Is orphan exclusivity a new IP right?

There has been no consensus so far on whether data and market exclusivity can be perceived as IP rights. Recently, the legal categorization of market exclusivity for orphan medicines was proposed by the District Court of Munich in a dispute over a biosimilar based on the active substance Eculizumab.

The biosimilar medicine was authorized (upon expiry of data exclusivity) for the German market for only one therapeutic use, and it was about to be placed on the market (upon expiry of market exclusivity). In the opinion of the holder of MA for the relevant orphan drug, this would infringe orphan exclusivity due to the possibility of the medicine’s off-label use for the protected orphan indication.

The court, under the threat of draconian penalties for the defendant, prohibited the offering, placing on the market, or use of medicinal products containing eculizumab in Germany, unless the court’s guidelines regarding information and promotional activities were complied with.

Such a far-reaching decision was possible due to the prior categorization of orphan exclusivity as a subjective right, effective against all and everyone (erga omnes), enforceable directly against generic manufacturers on the grounds of tort liability. The court found that the right to orphan exclusivity is positive in nature, granting the right to use the protected product, and also negative, prohibiting such use by third parties. In this regard, the right to market exclusivity is no different to intellectual property rights. Furthermore, the judgment states that orphan exclusivity covers not only placing the product on the market, but also offering and importing or possession for these purposes, and thus this scope closely resembles that of a patent or SPC.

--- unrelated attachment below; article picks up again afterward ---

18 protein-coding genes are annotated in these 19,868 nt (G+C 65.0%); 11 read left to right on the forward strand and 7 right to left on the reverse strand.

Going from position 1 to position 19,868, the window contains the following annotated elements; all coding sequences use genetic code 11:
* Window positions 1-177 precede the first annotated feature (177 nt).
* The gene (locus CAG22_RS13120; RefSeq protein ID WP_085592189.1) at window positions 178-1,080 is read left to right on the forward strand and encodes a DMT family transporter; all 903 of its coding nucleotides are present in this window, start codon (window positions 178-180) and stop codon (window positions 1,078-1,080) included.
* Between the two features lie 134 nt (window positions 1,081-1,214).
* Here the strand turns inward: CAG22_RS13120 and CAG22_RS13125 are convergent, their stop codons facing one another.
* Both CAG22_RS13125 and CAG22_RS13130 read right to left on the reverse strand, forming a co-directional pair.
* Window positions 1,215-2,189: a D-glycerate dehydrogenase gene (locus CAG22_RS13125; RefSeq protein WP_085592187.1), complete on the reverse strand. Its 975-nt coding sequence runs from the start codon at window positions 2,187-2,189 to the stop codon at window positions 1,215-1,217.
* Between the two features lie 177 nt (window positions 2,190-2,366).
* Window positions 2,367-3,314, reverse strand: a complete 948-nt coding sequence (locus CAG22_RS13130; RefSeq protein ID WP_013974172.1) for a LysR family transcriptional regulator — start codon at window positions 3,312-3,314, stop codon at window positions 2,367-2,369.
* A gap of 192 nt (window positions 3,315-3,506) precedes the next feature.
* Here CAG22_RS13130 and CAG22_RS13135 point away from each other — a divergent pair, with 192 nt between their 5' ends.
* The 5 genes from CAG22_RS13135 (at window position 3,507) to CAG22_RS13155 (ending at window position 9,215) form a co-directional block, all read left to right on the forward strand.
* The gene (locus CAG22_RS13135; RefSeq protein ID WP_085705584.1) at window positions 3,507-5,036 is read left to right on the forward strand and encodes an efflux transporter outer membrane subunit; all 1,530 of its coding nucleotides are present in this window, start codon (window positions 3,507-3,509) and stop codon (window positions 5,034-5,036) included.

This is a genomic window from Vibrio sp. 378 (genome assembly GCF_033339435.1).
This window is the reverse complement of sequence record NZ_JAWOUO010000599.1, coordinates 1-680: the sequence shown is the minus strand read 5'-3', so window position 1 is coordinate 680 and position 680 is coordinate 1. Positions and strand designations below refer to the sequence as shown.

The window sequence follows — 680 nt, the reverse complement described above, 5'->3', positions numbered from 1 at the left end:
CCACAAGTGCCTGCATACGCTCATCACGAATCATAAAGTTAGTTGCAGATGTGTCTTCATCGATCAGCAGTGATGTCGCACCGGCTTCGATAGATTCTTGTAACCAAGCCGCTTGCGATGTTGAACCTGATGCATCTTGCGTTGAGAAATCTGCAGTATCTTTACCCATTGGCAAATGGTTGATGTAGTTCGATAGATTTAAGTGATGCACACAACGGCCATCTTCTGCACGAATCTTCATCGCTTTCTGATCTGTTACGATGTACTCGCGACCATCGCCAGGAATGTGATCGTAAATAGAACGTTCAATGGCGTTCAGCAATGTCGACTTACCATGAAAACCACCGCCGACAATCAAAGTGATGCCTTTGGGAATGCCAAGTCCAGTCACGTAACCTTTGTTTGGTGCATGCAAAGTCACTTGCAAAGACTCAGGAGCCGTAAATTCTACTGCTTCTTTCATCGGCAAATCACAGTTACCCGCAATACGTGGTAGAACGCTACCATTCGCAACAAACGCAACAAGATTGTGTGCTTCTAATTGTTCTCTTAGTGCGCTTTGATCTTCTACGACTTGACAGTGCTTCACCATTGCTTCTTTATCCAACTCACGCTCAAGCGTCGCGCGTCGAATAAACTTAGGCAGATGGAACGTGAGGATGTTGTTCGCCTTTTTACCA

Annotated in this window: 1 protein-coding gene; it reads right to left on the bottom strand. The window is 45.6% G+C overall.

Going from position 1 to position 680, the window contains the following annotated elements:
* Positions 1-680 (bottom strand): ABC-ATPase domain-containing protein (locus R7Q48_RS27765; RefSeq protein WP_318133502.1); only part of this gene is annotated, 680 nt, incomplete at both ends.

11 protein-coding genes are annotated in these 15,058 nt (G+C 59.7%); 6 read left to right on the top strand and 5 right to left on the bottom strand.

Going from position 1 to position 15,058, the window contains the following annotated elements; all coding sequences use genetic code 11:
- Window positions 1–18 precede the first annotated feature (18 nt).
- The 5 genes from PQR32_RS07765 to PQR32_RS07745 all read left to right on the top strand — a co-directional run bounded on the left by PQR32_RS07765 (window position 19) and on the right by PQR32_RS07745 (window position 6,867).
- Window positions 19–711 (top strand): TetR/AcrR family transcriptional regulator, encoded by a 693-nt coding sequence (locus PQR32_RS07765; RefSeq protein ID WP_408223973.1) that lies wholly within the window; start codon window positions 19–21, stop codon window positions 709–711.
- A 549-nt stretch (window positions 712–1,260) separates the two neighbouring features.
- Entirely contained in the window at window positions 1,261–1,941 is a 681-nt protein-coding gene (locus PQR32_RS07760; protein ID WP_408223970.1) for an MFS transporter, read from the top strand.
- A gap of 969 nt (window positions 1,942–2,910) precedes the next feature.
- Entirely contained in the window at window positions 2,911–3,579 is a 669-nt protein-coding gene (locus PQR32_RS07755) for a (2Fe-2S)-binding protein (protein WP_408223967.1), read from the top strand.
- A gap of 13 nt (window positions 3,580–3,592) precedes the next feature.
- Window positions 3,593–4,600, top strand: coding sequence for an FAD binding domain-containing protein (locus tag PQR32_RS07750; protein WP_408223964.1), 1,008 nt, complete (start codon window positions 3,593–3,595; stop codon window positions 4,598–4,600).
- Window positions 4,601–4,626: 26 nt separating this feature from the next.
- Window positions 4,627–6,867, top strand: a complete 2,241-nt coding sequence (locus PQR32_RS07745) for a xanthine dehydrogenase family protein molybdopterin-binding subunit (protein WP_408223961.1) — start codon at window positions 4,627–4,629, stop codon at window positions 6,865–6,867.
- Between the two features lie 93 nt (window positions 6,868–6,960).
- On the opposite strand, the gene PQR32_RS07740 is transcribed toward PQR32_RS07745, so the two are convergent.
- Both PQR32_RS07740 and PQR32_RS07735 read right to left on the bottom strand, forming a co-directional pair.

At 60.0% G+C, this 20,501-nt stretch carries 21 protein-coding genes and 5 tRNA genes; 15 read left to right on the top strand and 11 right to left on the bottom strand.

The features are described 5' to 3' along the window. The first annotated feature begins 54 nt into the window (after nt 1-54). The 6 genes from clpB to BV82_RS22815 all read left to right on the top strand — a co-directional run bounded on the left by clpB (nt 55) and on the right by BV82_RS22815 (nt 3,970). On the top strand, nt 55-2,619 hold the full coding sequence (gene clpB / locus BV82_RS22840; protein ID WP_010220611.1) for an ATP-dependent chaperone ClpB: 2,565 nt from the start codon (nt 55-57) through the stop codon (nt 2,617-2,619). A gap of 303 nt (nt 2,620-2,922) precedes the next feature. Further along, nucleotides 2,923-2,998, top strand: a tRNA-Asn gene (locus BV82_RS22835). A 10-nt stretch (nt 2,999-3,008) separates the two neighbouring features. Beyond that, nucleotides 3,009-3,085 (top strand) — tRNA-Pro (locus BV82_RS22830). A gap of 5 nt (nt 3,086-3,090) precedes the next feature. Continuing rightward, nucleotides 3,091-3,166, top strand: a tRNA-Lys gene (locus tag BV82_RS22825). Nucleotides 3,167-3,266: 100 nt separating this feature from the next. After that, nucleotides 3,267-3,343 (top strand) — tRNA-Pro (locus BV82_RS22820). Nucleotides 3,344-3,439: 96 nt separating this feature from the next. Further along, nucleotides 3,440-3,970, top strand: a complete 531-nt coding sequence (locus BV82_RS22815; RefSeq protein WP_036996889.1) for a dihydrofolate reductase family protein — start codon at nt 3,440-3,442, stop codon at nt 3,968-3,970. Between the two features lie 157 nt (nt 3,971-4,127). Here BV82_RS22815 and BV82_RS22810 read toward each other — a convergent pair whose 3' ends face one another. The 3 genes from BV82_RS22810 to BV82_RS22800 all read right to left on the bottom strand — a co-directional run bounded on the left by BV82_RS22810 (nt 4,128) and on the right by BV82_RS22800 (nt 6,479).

The judgment is as revolutionary as it is controversial. Article 8(1) of Regulation 141/2000 does not indicate that the legislator intended to formulate orphan exclusivity as an exclusive IP right. On the contrary, this provision clearly refers to the regulatory status of orphan medicinal products and the intention to ensure market exclusivity by preventing the drug authorization bodies from allowing the same or similar active substances to enter the market for the protected orphan indication. The purposive interpretation applied by the court goes against the clear wording of the provisions of Regulation 141/2000. As a result, this interpretation of Article 8(1) of Regulation 141/2000 seems impossible in Poland considering the doctrine of numerus clausus of exclusive IP rights.

The judgment may be groundbreaking with respect to legal categorization of orphan exclusivity in the EU, and thus for determining the scope of actions constituting infringement of orphan exclusivity and the means by which the right holder can pursue claims.

Polish courts have not yet addressed the issue of infringement of regulatory exclusivities under Polish law – the issue of orphan exclusivity requires a different approach than the one proposed in Munich, although some of the arguments from the commented judgment could be applied to infringement of market exclusivity of reference medicines. The practical importance of both issues cannot be overestimated for innovative and generic companies.

Author: Żaneta Zemła-Pacud, PhD



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